Lifehack is powered by Vocal.
Vocal is a platform that provides storytelling tools and engaged communities for writers, musicians, filmmakers, podcasters, and other creators to get discovered and fund their creativity.
How does Vocal work?
Creators share their stories on Vocal’s communities. In return, creators earn money when they are tipped and when their stories are read.
How do I join Vocal?
Vocal welcomes creators of all shapes and sizes. Join for free and start creating.
To learn more about Vocal, visit our resources.Show less
In April 2017, my partner and I made a decision to give everything we've got to digging ourselves out of the hole we were in—not enough money coming in, borrowing from the rent and scraping it back during the month to pay on time, relying on credit for essential purchases when nothing would stretch any further. We were up to date on all our bills; that was in our favour, at least, but there was no forward motion, no end goal, no way out of the cycle. Or so we thought.
With a carefully written budget in front of me, I could see that we weren't actually wasting large amounts of money on unnecessary purchases, as there wasn't much left each month after all the essentials were paid. And so instead, I looked at how much we were spending on "essentials," and where that little bit of leftover money was going. The latter is pretty obvious—frittered away on little treats to make the present seem more bearable. A packet of biscuits here, a bottle of wine there.
I rewrote the budget, rounding all payments up to the nearest pound. Then, whenever a payment went out or I paid a bill manually, I transferred the extra pence to an online savings account. Any money leftover from the food budget got saved, and underspends anywhere got saved. Any spare change in my current account, providing there was enough for upcoming payments, got transferred to savings (known as "account skimming"). It became a personal challenge to see how quickly I could save money, and I was loving it! The fact there was always a pound or two left at the end of the week from the food budget got me thinking about the first of the questions I'd asked when I first wrote the budget—how much of what we class as essentials is really essential? I should point out here that we are a family of seven— two adults, five kids. Two of the children have food allergies, one is vegetarian, and there are a few other restrictions in that area too, due to preferences and aversions. As an example of how this impacts us financially, a litre of plant "milk" costs £1.40. Our weekly budget in April 2017 was £120. One thing at a time, I started eliminating non-essential food items—crisps, biscuits, that sort of thing—and then foods I was buying for convenience that I could make more cheaply from scratch. By the end of October, our spending was down to £85! There's a lot more baking, a lot more preparing snacks rather than buying grab-and-go, but as well as being better for us physically, it's made little treats feel like treats again, and the difference in spending has made a huge impact on our life.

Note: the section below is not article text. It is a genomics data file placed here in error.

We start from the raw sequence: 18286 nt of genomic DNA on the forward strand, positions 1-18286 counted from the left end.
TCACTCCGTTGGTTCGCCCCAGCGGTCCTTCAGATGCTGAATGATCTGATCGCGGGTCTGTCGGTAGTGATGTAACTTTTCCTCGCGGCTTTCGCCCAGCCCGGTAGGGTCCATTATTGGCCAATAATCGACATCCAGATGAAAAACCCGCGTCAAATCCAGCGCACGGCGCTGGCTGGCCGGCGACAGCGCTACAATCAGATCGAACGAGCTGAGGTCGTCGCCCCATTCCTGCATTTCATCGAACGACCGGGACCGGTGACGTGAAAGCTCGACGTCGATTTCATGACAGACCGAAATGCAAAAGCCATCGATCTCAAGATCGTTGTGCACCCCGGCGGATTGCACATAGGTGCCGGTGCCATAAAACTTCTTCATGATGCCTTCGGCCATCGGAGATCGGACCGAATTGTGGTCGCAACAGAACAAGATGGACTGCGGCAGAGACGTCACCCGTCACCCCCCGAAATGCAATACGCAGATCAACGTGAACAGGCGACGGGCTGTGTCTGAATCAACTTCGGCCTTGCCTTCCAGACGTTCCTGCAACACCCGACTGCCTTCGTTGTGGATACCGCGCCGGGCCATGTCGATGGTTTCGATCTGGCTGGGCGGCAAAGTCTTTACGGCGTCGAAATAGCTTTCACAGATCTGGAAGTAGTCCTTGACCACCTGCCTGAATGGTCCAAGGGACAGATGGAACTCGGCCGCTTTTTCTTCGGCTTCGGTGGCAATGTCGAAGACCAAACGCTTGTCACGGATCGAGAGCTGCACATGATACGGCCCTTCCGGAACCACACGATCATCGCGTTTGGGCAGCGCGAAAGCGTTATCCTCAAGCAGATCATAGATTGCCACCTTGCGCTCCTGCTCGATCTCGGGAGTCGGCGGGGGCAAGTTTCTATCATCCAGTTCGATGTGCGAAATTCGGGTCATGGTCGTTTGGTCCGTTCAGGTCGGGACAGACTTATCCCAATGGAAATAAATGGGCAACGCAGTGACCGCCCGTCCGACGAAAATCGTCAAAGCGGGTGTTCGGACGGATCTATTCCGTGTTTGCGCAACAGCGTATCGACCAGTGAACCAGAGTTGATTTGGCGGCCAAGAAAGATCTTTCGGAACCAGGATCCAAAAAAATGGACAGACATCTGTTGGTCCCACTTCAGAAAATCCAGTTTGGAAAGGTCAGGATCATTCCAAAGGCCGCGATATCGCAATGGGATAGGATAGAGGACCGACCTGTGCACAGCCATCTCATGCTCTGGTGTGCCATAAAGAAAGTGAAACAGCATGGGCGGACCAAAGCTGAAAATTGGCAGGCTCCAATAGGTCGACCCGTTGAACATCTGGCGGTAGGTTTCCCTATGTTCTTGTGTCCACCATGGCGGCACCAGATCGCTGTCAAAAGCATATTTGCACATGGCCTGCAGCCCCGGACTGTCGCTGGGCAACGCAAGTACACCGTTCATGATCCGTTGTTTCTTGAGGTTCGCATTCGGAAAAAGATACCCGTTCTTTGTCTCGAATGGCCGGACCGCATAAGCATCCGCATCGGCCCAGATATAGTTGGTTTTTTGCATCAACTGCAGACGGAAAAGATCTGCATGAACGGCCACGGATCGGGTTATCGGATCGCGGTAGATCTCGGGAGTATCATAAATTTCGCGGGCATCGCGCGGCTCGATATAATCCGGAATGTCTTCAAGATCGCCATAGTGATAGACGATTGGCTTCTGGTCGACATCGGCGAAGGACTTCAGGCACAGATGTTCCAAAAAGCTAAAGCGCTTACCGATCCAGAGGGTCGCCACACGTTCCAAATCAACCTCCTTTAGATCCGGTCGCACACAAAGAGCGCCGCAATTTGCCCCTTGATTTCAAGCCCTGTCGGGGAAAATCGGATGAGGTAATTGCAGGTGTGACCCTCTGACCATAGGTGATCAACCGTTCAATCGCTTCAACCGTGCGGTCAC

We built up a small fund for emergencies, as set out in Dave Ramsey's "babysteps" plan, and then started saving for Christmas. With our reduced outgoings, we were able to save and cashflow our entire Christmas—totally independent of any reliance on credit for the first time in years. In comparison to most, it was probably small and inexpensive, but it was all OURS. Not paid for with next week's money, not owed to family and friends, no worries of missed payments costing us more money.
We haven't borrowed from the rent since we started this in April. We have made plans for the future. There is a light at the end of the tunnel. I can highly recommend Dave Ramsey's plan for seeing that light, and for finding the way to get to it, but the hard work and determination to get to is has to come from you!
Our next goal is rather more extreme. We have three large purchases to make—a set of bunk beds, a freezer, and a fridge. If we can manage three months spending on nothing other than bills, credit card payments, and our little £85 a week food budget, we can save enough to buy all of them outright with our own money; no extra credit, no extra debt. It is now February first and we managed an entire month with only three unplanned "spends:" a dental appointment, a prescription, and one over-budget on food when I dropped the ball and didn't meal plan for a week (lesson learned there!). And guess where we're going when I've finished typing?
We're going to the furniture shop to order the bunk beds, AND an extra mattress, as we'll be using the good bits of the two single beds we're replacing to put together a bed for our seven-year-old. Not only did we achieve our goal, we overshot it by a whole £50!
Right now, I'm feeling a mixture of elated that we did it, and that we can go and buy these things our kids need within just one month of starting to save for them, and utterly sick to the back teeth of thinking about money and wanting to go on a massive spending spree to buy lots of stuff we don't actually need! I'm not giving in though. Our three months no-spend challenge ends on the first of April, exactly one year from the day I first discovered Dave Ramsey, which is a rather poetic coincidence, and a very fitting way to mark the first year of the rest of our lives.